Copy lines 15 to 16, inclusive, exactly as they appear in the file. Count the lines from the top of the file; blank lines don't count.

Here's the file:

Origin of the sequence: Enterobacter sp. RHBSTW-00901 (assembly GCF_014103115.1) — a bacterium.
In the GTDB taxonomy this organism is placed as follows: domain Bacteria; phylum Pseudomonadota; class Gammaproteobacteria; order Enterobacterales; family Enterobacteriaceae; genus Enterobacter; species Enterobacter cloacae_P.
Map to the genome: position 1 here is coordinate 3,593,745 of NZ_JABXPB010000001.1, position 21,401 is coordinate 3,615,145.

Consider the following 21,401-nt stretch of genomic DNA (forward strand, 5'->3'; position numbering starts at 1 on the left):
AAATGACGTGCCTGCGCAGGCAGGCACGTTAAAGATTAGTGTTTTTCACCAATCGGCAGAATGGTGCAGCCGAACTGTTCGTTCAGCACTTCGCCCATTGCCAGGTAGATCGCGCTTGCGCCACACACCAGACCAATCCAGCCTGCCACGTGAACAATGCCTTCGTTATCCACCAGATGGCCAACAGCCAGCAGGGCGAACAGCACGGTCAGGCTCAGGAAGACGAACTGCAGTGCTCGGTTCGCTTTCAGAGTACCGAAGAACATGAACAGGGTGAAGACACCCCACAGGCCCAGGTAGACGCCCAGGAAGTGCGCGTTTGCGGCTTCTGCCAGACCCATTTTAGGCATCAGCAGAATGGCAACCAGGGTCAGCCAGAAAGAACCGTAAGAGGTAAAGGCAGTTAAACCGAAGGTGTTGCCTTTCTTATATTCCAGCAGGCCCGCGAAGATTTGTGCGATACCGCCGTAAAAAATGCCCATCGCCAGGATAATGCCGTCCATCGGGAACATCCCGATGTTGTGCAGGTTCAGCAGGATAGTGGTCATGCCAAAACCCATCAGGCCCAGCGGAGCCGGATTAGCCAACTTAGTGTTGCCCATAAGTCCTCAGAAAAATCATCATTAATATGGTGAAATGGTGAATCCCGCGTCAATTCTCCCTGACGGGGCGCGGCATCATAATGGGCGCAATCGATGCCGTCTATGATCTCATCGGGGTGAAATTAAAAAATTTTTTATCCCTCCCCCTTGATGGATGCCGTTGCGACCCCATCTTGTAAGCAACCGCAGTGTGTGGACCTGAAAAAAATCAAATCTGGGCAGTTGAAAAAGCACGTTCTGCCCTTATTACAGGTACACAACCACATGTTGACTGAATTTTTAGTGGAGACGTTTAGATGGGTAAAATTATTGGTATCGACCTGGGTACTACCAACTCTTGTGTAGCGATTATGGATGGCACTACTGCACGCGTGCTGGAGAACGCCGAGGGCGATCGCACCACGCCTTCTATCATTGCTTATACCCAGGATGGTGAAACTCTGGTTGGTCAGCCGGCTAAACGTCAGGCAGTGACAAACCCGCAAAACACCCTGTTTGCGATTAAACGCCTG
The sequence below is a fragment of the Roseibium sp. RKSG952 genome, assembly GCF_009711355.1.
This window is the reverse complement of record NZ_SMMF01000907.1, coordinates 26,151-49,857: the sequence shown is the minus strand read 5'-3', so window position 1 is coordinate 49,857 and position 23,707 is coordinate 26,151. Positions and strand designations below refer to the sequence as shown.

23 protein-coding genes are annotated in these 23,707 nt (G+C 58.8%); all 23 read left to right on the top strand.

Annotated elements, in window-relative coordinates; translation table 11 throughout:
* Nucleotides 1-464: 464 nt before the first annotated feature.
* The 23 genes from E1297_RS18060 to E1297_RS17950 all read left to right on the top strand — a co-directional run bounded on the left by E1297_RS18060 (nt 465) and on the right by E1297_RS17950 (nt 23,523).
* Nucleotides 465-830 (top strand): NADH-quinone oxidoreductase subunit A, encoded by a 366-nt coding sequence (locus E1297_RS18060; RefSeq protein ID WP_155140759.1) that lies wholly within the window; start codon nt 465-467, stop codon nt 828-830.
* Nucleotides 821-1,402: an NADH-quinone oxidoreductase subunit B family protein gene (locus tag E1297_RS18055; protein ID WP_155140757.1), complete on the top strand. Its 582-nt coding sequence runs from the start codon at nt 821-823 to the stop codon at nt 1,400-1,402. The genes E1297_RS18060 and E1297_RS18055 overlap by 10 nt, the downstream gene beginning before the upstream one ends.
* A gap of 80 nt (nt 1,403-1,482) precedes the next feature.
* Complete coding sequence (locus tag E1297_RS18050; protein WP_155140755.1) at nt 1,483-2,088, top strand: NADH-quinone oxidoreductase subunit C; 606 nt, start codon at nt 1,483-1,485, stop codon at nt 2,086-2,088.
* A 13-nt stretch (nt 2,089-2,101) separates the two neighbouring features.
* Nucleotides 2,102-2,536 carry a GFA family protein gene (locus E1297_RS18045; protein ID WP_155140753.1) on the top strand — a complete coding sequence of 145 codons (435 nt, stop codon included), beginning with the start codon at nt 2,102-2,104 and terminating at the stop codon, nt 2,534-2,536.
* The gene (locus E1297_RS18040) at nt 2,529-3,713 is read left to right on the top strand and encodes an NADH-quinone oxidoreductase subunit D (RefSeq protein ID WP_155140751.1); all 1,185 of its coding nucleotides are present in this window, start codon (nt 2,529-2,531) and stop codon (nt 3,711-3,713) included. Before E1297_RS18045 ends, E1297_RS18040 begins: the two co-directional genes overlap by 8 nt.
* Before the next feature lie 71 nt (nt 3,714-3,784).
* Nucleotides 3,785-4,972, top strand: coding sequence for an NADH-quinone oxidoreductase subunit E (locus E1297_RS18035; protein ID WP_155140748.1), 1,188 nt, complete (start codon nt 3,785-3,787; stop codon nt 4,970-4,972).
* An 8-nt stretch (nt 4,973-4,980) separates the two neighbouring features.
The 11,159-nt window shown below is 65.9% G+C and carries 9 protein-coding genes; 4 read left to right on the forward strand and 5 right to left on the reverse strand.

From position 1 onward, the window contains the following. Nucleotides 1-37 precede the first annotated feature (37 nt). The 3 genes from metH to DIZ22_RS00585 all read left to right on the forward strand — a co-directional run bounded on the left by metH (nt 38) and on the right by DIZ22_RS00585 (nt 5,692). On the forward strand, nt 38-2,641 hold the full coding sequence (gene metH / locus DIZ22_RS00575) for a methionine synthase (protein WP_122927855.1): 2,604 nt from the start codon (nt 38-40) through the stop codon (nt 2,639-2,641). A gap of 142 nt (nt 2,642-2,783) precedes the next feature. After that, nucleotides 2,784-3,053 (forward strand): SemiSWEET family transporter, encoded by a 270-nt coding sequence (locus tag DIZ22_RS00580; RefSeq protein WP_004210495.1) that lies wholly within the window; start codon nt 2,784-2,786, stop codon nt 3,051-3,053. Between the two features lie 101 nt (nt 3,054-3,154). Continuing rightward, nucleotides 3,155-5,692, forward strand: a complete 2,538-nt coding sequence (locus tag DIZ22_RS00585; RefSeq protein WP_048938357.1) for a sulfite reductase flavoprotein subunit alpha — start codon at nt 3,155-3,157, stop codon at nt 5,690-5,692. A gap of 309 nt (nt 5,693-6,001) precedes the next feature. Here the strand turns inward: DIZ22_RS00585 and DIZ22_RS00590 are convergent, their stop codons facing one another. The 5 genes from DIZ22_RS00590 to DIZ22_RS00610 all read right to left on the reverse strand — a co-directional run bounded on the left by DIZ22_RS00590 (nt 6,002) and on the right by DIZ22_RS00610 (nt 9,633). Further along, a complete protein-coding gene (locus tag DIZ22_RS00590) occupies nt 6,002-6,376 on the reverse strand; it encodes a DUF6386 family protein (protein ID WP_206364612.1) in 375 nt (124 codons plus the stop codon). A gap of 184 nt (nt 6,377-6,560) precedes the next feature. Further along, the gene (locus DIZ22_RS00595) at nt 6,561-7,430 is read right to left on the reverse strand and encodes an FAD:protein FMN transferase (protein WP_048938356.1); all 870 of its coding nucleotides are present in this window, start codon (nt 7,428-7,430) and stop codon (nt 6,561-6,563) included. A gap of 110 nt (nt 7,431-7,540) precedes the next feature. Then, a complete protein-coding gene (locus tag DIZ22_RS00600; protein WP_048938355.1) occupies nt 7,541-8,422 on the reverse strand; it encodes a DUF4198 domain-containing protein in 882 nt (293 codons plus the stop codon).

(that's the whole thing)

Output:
* Complete coding sequence (locus tag E1297_RS18050; protein WP_155140755.1) at nt 1,483-2,088, top strand: NADH-quinone oxidoreductase subunit C; 606 nt, start codon at nt 1,483-1,485, stop codon at nt 2,086-2,088.
* A 13-nt stretch (nt 2,089-2,101) separates the two neighbouring features.